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Making workplaces truly inclusive for LGBT+ staff

4 Feb 2021 By Stephen Frost

Most HR teams understand the value of an open and accepting culture – but now it’s time to go further, says Stephen Frost

Every HR department knows the value of an open, accepting and transparent culture in making sure teams and businesses operate at their best. And most understand the basics of supporting employees who might identify as lesbian, gay, bisexual, transgender or other sexual minorities, either in terms of orientation or identity.

But this LGBT+ History Month, it’s time to go beyond the basics. Even in countries where LGBT+ rights are protected by law, many still feel uncomfortable revealing their sexuality. In the US, 53 per cent of LGBT+ workers are not out at work and many British graduates go back into the closet when entering work, even though they’ve been open at university. So what are the key actions businesses need to take for true LGBT+ inclusion?

Check the data

As an organisation, the best way to see how your company ranks in terms of LGBT+ inclusivity is just to look at the numbers. In our population, around 6 per cent identify as LGBT+, and so a truly inclusive organisation should look at their own figures compared to that benchmark.

The percentage of your workforce that openly identifies as gay is the measure of how many LGBT+ people in your office feel comfortable enough to declare their orientation at work. Using data is a powerful way to understand how inclusive your company is and will allow you to take real action to improve inclusion.

Make room at the top

A successful meritocracy requires that talented people see a career path open to them. Having diverse role models that have successfully navigated the system without compromising their identity will allow LGBT+ employees to see that the workplace is an inclusive environment. Using your employee network and employee resource groups in this regard can be especially powerful.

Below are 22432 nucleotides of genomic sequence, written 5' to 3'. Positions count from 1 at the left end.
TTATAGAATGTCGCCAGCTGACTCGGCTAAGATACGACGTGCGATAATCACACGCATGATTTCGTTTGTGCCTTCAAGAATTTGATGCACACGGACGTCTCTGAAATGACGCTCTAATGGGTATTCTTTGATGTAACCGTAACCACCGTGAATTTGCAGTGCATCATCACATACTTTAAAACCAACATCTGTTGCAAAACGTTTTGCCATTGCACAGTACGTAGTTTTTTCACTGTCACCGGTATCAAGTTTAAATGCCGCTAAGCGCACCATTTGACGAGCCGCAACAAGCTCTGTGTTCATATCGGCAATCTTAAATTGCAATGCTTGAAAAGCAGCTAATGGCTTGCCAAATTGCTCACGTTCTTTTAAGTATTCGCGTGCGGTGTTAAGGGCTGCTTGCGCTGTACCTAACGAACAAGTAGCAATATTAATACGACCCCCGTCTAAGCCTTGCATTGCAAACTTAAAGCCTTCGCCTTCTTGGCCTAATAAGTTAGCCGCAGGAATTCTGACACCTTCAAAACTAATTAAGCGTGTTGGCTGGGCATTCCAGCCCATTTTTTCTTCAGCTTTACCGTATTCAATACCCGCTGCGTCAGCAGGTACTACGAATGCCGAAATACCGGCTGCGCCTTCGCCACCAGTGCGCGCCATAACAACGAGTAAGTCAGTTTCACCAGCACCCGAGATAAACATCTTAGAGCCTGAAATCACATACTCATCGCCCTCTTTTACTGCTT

LGBT+ people might be less likely to put themselves forward compared with straight applicants for jobs and promotions, as well as being more wary of culture and psychological safety. So, if you don’t preemptively assure them you are LGBT+ friendly, they won’t necessarily assume you are.

Close the gap

One of the reasons LGBT+ progress has been considerable in the last decade is because most straight people know someone who identifies as LGBT+. It is these personal connections that reduce fear and increase understanding. However, we all have a tendency to surround ourselves with people similar to ourselves. This is called homophily and it’s the natural and normal tendency to gravitate towards like minds. If we don’t actively look for diversity, inclusion won’t ‘just happen’, so the onus is on HR departments to make sure that policies and processes support greater diversity and inclusivity.

One of the ways you can close the gap is by seeking feedback. Ask your LGBT+ network how you’re doing, either directly or through a third party. Check your employee engagement survey. Engage in online chat.

Recruit and promote inclusively

Recruiting diversity starts with the way you present your organisation internally and externally – are you loud and proud about your commitment to diversity and inclusion the way that Lloyds Bank is, for example? Do you have the right policies and practices in place to make sure your recruitment longlists are diverse and that you have gone to LGBT+ talent pools to look for candidates? Do you monitor the make-up of your shortlist and have you considered whether to mandate LGBT+ inclusion in shortlists? Do you make sure your commitment to diversity and inclusion is a key element of the interview script? And post interview, do you monitor and seek feedback from candidates on their experience so that you can constantly improve?

Having answers to these questions will not only make sure you continue to recruit inclusively. It will demonstrate a commitment internally, build psychological safety for LGBT+ employees and enable your business to become truly inclusive.

The more you can open your doors, the more you can let diversity in, the faster your business can progress.

Stephen Frost is the founder of consultancy f(i) and author of Inclusive Talent Management

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